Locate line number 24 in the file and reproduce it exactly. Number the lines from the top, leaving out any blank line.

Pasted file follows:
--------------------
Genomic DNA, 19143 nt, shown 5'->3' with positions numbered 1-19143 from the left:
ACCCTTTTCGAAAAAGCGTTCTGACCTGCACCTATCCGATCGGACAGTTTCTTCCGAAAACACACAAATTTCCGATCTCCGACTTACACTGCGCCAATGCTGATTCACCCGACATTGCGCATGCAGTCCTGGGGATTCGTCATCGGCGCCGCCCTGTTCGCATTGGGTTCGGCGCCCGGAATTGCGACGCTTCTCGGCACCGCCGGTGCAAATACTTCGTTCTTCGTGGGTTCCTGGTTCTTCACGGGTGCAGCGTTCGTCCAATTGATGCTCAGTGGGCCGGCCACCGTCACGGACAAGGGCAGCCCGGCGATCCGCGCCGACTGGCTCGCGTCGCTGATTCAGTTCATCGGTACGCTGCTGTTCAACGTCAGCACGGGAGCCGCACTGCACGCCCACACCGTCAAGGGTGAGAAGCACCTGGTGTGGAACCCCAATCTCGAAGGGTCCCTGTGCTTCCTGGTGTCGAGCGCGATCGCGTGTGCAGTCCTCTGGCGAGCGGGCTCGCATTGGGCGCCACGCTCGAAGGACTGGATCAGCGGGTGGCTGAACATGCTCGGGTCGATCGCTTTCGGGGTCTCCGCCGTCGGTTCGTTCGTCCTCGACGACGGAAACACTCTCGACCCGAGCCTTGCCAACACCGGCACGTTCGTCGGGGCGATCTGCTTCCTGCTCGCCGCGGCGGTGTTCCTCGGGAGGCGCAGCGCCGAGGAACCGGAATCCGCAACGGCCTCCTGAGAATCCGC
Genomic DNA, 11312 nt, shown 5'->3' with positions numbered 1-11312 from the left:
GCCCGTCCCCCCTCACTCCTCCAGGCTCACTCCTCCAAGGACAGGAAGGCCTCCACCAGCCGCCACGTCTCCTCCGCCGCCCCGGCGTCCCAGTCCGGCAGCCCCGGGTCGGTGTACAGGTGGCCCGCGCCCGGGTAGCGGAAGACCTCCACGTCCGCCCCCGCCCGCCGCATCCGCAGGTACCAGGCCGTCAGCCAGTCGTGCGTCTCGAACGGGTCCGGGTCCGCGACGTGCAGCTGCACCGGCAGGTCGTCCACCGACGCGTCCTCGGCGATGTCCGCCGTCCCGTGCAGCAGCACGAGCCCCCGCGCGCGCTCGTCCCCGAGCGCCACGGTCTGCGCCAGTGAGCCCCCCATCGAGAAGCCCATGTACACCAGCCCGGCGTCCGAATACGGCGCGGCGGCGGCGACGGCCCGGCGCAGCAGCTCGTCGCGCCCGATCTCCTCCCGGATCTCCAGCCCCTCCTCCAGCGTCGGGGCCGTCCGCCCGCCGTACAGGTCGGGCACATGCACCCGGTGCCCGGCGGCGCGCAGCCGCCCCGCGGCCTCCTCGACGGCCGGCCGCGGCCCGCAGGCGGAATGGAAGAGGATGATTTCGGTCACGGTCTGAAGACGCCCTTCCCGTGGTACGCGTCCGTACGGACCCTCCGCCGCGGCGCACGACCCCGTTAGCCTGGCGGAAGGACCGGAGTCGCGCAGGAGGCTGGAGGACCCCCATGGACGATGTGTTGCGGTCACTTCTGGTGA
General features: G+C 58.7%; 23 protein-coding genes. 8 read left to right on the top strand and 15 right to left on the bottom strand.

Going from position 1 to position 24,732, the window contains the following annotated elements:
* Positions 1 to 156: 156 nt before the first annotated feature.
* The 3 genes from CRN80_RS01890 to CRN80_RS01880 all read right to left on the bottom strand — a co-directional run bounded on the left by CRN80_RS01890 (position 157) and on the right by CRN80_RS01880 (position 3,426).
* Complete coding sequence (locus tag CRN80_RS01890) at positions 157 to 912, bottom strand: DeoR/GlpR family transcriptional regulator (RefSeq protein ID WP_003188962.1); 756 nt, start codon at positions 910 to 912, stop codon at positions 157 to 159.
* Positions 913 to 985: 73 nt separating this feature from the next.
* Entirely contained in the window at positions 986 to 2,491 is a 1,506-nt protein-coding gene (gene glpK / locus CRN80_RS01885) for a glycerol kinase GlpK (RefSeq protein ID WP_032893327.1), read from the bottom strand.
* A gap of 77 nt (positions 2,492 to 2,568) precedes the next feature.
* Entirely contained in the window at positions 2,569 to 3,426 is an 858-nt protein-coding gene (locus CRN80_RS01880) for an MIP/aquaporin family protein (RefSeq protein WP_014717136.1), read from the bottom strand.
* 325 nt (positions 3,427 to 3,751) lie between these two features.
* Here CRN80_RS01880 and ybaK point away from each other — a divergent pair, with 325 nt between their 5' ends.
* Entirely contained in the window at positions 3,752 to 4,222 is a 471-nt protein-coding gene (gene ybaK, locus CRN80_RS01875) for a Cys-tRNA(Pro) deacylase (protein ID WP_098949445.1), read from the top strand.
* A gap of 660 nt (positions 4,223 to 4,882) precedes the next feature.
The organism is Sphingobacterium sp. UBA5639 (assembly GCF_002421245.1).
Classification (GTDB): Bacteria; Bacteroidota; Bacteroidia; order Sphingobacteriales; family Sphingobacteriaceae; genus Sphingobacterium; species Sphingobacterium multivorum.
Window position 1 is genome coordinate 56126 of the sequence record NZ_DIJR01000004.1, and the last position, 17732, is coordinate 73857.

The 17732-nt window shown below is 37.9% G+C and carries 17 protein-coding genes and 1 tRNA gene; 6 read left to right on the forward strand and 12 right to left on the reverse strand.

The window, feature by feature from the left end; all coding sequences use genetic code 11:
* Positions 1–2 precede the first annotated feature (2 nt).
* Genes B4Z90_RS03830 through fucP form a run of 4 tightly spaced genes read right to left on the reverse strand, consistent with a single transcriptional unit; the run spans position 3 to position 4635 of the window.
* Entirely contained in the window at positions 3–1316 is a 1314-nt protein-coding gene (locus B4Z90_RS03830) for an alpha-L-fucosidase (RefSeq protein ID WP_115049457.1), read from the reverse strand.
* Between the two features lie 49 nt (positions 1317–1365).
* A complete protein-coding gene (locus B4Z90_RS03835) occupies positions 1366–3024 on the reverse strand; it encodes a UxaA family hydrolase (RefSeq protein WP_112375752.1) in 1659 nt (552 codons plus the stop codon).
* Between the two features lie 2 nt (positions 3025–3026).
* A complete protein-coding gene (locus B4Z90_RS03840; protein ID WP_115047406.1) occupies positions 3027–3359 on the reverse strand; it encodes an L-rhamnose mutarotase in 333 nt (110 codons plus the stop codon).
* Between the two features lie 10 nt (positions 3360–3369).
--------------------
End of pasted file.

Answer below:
* Genes B4Z90_RS03830 through fucP form a run of 4 tightly spaced genes read right to left on the reverse strand, consistent with a single transcriptional unit; the run spans position 3 to position 4635 of the window.